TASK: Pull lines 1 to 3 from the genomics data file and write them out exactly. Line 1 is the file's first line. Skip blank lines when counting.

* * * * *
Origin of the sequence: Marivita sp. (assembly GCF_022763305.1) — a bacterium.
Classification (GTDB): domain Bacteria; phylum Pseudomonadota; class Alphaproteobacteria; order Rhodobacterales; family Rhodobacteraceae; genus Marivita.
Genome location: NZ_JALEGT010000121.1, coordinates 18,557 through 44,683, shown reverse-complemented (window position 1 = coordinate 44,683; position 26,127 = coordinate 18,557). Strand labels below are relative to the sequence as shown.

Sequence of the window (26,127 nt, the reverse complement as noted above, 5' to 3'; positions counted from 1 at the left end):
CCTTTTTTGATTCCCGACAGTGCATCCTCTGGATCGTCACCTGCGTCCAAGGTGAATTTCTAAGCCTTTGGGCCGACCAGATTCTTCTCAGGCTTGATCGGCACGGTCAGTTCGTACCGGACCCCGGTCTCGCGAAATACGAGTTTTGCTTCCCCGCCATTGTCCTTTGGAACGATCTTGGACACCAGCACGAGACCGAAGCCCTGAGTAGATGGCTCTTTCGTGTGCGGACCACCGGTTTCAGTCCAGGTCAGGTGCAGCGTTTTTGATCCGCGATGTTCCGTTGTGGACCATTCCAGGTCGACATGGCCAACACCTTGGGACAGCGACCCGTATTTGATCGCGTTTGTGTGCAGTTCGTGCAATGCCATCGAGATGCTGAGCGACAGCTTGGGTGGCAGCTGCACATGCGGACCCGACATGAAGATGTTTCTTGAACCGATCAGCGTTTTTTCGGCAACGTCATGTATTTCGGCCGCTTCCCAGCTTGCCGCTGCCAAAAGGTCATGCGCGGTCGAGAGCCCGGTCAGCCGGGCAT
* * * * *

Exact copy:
Origin of the sequence: Marivita sp. (assembly GCF_022763305.1) — a bacterium.
Classification (GTDB): domain Bacteria; phylum Pseudomonadota; class Alphaproteobacteria; order Rhodobacterales; family Rhodobacteraceae; genus Marivita.
Genome location: NZ_JALEGT010000121.1, coordinates 18,557 through 44,683, shown reverse-complemented (window position 1 = coordinate 44,683; position 26,127 = coordinate 18,557). Strand labels below are relative to the sequence as shown.